The Air Traffic Control Education Fund is a pretty cool Bay Area nonprofit. It was established in 2004 by a group of musicians and their managers with the goal of helping musicians create more effective industry collaborations not only with each other, but with actors in various social and environmental justice movements around the nation. ATCs basic ethos is:
- To help artists contribute to the social and environmental issues for which they are passionate
- To allow the artists to use ATC toward forming successful, long-term connections and collaborations
- Helping artists engage in social change movements
- Integrating activism and philanthropy into the music industry
We don't see this kind of nonprofit every day and, too often, the social justice and arts crowds keep to themselves. Of course, though, many artists worry about the wider world, just as many social justice types love the arts.
ATC holds workshops and retreats to help artists and managers become more effective change-makers, and determine best practice strategies for integrating music and activism.
Since its inception, ATC has helped artists raise over $10 million, which has been directed and regranted to social change and social justice organizations around the country. It supports artists of all sizes looking to raise money for just about any social movement that is close to their hearts. Here are a few projects and artists ATC has supported in the past:
- My Morning Jacket raised $1,700 through ticket add-ons. The money covered the cost of 17 raised garden beds for a community garden in St. Louis. The garden will produce around 850 pounds of food annually.
- Bassnectar’s ongoing “Dollar per Basshead” campaign has raised and donated tens-of-thousands of dollars to organizations like Alternet which received $25,000 in 2011 and the Electirc Frontier Foundation, which received $30,000 in 2013.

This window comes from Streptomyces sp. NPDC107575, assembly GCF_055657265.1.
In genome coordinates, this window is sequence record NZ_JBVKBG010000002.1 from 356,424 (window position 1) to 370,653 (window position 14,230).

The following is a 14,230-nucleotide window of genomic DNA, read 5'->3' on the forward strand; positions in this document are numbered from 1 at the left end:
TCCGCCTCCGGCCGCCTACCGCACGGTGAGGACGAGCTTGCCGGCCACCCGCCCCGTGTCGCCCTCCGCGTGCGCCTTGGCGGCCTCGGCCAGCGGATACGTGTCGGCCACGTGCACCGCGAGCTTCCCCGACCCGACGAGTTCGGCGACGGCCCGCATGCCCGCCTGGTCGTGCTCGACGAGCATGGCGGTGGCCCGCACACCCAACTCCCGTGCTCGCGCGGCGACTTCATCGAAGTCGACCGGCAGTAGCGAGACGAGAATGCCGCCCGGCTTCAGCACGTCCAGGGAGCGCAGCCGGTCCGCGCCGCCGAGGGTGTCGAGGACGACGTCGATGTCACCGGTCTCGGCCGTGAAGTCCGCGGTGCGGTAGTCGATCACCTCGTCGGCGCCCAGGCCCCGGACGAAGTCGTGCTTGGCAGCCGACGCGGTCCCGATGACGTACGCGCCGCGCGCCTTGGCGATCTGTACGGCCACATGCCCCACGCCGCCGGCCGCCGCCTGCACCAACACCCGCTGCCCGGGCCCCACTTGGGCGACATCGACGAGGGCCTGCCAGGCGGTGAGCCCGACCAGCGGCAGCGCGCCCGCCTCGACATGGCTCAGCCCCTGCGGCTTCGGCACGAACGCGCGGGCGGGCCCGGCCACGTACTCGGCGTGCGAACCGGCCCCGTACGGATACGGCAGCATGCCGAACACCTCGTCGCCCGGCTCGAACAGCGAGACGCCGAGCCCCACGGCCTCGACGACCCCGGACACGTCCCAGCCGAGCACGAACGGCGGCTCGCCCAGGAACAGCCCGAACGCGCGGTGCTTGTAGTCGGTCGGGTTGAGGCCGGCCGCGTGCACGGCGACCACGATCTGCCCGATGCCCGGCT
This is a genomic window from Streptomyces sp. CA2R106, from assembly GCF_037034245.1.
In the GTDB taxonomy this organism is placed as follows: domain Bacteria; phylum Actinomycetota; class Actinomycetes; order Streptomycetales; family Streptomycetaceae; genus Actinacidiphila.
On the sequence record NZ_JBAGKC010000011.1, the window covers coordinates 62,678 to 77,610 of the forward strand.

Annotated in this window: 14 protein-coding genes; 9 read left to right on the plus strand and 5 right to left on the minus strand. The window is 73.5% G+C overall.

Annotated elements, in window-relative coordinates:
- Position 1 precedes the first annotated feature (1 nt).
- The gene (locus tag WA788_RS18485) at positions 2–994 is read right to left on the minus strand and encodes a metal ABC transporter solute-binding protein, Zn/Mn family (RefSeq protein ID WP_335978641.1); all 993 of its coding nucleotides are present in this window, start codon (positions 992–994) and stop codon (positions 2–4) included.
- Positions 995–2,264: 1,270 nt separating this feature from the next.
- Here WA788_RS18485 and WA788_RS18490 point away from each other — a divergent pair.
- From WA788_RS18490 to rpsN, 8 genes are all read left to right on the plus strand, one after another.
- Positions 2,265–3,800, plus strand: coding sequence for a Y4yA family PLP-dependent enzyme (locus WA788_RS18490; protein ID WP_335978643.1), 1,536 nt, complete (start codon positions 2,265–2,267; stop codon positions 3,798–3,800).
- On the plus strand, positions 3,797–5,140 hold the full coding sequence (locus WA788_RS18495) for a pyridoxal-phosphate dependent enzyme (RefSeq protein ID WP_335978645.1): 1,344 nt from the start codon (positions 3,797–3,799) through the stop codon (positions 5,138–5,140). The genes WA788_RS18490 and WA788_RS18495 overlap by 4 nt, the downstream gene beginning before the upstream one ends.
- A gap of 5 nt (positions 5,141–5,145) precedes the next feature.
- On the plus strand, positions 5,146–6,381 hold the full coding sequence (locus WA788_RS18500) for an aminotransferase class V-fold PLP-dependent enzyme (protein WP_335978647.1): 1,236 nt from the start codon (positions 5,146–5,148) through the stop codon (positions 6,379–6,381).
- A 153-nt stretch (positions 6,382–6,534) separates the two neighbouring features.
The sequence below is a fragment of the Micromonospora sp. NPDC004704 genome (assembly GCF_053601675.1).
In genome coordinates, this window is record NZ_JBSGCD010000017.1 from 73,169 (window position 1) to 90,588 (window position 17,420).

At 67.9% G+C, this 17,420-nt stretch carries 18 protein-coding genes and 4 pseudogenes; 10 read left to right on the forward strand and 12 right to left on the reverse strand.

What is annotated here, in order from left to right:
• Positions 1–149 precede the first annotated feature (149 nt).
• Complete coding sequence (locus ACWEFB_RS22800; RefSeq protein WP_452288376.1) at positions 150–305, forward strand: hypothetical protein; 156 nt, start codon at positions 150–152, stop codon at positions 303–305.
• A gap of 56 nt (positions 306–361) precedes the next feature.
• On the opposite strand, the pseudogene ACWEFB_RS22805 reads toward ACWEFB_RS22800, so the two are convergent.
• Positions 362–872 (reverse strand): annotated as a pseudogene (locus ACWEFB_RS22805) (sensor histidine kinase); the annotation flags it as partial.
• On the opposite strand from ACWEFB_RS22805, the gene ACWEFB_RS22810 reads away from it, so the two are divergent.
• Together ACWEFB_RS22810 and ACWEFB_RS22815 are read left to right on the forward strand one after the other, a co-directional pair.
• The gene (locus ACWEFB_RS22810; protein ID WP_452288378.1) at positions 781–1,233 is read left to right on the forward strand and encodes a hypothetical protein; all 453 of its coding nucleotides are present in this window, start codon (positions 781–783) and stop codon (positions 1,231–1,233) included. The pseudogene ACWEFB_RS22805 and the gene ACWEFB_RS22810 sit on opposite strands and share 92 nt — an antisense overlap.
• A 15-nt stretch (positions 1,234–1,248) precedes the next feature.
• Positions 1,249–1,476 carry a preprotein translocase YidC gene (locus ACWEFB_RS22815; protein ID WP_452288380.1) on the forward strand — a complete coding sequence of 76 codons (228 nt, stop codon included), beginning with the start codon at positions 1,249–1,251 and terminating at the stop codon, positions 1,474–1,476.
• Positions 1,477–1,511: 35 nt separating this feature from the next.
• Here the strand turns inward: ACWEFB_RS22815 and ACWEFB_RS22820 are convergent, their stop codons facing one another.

ATC has not only caught the eye of musicians, but it has also garnered the attention of some larger foundations in the past. In 2011, the Ford Foundation awarded ATC a $200,000 grant toward its capacity building and program development projects. The Nathan Cummings Foundation has also awarded ATC a $75,000 in past in support of training and technical assistance and the Wallace Global Fund awarded ATC a $40,000 grant back in 2012.
Why is ATC pulling in support of national funders? Well, for one thing, foundations pushing social change are always looking for new allies to activate, looking beyond the usual suspects. So getting artists more involved in change efforts has to be appealing.
In February, the San Francisco-based Compton Foundation awarded ATC a $50,000 general support grant. The ATC grant aligns quite perfectly with Compton’s "courageous storytelling" philosophy, which asks:
How can we imagine a new world without sharing brilliant stories about what the future could be—how it might taste, smell, sound, and feel?
The Compton grant is supporting ATCs expansion efforts into other creative industries and help it develop an evaluation tool that will assess participating artists’ social change activities and potential.
The Compton Foundation’s total annual giving tends to sit around the $3.5 million mark with grants that rarely, if ever, go above $50,000. So this grant to ATC is a pretty big deal.